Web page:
I previously reviewed the novella version of Of Mice and Men here. This is the play version, which Steinbeck himself adapted from the book.
I wasn’t sure I would get to see this particular one, because our long trip to see the eclipse left us with just a single weekend which was already full. My wife (who didn’t go with us for the eclipse) and eldest daughter (who came back immediately after the eclipse so she wouldn’t miss too much school) went and saw it while we were gone, and they said it was good. My second daughter really wanted to see it, and we managed to work things so that she and I could go together.
I won’t rehash the plot or my prior observations - read the previous post for that - but I will mention some things specific to the play.
I have reviewed quite a few plays at The Empty Space. Over the last several years, since the kids have been old enough to either come along or to manage by themselves for an evening, we have been to more than half of their productions - and not just the Shakespeare. For a shockingly low price, you can count on seeing high production and artistic values on display in a tiny space with modest budgets. Of Mice and Men was yet another example. Simple sets, an intimate setting, and strong work by the cast.
The lead parts of George and Lennie were played by Nick Ono and Trayvon Fletcher, respectively. Nick Ono has had quite a few major parts this year, whether showing he can sing (and choreograph) in If/Then to his turn as Romeo in Romeo and Juliet. This play called for more nuance than either of the others, and I was impressed with his interpretation.
Trayvon Fletcher has really made his mark on The Empty Space since his debut last year in Othello. (He was credited as Trayvon Trimble - now as Trayvon T. Fletcher - I’d be curious to know the story behind that.) Anyway, he has been part of a number of plays since, and it is obvious that he is developing as an actor with experience. He was a natural choice for Lennie - I can’t think of a better one. He captured the naivety and fearfulness of the part, while convincingly looking the part of the large bear-man.
Nick Ono (George) and Trayvon Fletcher (Lennie)
The usual suspects, so to speak, filled the other parts. Carlos Vera gave a malevolent turn as the loner Carlson, Bob Kempf said his few lines as The Boss. Brittany Beaver got the only female part as the unnamed “Curly’s Wife.” She is a BC theater student who seems a bit green at this point. She did a competent job, and very much looked the part, but wasn’t particularly memorable. I imagine time and experience will do their work.
Brittany Beaver (Curly's Wife)
One particular performance which really stood out was that of Travis McElroy as Candy, the older worker relegated to latrine duty after losing his hand. His quiet desperation and agony, his flicker of hope, and the crushing realization that he too will likely never fulfil his dreams were all portrayed in heart-rending manner by McElroy. It was a memorable performance.
Travis McElroy (Candy)
The character of Slim is important too, and Ryan Lee played that role. I have mentioned Lee previously for his superb turns as Tom in The Glass Menagerie and Mortimer in Arsenic and Old Lace. Lee is becoming one of those actors I would go see regardless of the play. In this case, he was outstanding; Slim has to be a bit aloof, but also sympathetic. He is, after all, the only character who understands the impossible choice that George will face, and the only one who really gets the relationship between George and Lenny. Slim also has to navigate the treacherous waters of the failed marriage of Curly. He is the tall, dark, and handsome guy that she wants to flirt with, but he must keep his job and stay out of trouble. It’s not an easy part to play, and I was impressed. It is hard to believe Lee is still a student.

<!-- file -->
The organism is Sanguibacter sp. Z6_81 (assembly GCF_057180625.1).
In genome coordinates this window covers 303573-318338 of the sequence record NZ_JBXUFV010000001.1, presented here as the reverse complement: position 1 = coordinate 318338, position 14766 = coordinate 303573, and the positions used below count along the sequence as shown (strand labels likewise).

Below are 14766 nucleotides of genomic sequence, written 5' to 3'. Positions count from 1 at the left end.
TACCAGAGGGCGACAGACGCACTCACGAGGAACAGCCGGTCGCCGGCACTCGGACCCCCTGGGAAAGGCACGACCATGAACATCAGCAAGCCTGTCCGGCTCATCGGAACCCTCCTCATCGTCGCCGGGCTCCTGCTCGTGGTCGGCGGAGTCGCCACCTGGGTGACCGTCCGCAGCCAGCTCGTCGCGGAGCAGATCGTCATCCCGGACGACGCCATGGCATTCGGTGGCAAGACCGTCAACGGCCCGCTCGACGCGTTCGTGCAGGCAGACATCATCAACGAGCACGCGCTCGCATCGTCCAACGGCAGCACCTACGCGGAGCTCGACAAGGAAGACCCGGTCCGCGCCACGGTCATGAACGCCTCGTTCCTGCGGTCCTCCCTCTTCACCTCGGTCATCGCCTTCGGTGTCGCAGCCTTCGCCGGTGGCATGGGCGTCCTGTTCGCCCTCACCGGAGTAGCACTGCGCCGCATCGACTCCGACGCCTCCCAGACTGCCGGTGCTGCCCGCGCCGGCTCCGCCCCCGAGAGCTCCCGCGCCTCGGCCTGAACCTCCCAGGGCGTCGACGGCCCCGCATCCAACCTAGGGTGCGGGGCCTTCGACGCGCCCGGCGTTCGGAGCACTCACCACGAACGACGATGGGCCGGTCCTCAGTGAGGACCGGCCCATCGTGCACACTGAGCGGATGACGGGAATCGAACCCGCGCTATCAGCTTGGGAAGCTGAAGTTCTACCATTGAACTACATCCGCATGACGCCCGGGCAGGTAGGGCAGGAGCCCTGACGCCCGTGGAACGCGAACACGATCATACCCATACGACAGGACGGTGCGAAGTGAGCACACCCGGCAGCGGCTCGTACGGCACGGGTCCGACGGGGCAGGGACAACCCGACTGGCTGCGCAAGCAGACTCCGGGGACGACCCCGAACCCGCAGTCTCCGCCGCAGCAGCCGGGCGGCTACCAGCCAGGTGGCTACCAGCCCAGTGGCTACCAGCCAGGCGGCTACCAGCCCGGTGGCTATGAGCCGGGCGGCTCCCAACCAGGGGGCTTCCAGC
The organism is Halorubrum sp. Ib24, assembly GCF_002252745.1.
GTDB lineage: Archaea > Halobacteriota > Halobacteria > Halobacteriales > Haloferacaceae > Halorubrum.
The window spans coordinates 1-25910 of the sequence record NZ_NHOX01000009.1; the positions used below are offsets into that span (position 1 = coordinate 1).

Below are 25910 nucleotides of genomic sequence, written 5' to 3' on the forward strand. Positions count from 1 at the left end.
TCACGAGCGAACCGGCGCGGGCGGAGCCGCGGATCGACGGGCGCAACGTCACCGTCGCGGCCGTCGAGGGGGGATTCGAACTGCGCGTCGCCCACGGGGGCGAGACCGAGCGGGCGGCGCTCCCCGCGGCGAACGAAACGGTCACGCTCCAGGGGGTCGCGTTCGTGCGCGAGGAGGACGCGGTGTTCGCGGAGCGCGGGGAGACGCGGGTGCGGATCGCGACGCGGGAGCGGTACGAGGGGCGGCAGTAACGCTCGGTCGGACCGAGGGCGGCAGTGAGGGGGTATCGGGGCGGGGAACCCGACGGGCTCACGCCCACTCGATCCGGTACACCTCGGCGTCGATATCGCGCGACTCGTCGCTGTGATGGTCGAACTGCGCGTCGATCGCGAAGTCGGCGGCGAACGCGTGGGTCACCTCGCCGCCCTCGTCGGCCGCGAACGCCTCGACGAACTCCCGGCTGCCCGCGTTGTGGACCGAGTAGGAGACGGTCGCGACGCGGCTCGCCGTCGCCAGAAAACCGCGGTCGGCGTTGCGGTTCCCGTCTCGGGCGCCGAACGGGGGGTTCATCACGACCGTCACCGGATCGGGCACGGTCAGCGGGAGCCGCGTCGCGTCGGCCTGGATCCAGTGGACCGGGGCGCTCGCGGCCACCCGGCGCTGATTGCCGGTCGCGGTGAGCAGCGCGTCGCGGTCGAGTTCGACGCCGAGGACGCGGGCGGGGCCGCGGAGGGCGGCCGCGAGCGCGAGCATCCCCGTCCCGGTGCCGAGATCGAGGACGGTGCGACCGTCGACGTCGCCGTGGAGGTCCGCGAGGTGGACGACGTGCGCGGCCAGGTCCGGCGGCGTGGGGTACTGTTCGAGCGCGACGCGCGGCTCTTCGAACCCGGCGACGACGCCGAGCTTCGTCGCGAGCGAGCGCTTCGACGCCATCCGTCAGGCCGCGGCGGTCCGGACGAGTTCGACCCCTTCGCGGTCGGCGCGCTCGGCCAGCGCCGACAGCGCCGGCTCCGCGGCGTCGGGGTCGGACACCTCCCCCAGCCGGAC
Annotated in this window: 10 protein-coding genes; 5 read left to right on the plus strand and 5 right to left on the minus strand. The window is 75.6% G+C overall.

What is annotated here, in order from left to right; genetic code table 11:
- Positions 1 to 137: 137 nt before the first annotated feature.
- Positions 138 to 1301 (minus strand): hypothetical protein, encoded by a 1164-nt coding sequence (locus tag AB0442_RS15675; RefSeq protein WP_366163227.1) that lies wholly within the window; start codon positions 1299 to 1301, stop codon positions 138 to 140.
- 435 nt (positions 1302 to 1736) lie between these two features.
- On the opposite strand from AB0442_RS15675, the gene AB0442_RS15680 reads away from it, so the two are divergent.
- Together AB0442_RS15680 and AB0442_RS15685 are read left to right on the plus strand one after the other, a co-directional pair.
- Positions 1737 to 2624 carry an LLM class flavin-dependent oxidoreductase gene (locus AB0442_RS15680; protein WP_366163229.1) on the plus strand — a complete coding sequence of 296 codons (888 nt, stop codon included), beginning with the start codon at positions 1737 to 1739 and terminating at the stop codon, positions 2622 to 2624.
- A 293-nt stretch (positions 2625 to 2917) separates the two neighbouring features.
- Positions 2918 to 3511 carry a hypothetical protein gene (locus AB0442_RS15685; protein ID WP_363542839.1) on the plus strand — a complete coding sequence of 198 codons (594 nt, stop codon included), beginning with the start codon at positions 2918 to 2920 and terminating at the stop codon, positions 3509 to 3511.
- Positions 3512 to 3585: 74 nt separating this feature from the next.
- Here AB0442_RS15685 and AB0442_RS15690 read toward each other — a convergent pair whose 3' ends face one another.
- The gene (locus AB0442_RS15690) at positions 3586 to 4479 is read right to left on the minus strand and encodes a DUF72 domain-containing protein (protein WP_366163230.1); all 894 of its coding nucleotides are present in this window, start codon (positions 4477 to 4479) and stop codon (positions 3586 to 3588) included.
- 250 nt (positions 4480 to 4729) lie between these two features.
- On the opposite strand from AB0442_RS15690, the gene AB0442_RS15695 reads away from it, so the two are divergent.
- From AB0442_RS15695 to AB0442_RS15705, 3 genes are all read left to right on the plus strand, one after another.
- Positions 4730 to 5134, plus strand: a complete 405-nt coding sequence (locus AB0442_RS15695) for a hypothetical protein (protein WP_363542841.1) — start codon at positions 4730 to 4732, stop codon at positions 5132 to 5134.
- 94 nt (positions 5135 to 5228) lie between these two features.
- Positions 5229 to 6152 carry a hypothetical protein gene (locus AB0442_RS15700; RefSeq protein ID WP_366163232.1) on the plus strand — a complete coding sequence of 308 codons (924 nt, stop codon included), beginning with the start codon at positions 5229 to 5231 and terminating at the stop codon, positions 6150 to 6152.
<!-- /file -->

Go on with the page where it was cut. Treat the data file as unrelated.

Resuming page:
It was also interesting to see Nolan Long again. He was hilarious as Peter, the illiterate servant, in Romeo and Juliet, and he was convincing as Curly, the son of the boss, with a Napoleon complex.
Nolan Long (Curly) and Nick Ono (George)
One final mention is that of Shaquille Hill as Crooks. This is an interesting part as the only black character. Adding to the layer here is that Fletcher is also black, so the conversation where Crooks explains to Lennie why he can’t be friends with the other men is interesting to watch. I don’t know how they kept straight faces, but they did. I guess that is why they are actors. Hill has stage presence, and I look forward to seeing him in future productions.
There is one difference between the play and the novel that I thought was worth noting. (Spoilers!)
The play ends with the final gunshot. The lights go out, and that is it. It is quite an effective ending. (There were some sobs in the audience.) I am torn, though, about whether the book ending is better. In that case, after the final event, Slim and George walk off together, devastated by the way things had to end. The clueless Carlson gives the final line. “Now what the hell ya suppose is eatin’ them two guys?” I can’t decide. Both endings are effective.
I am really enjoying having children old enough to appreciate more difficult themes in both literature and drama. My daughter liked the play (enjoyed might be too strong of a word) - she has always had an affinity for tragedy, and a high body count is actually a plus for her. My hope, of course, is that all my children develop empathy and an understanding of the complexity of life and ethics. Plays like this can be a part of that.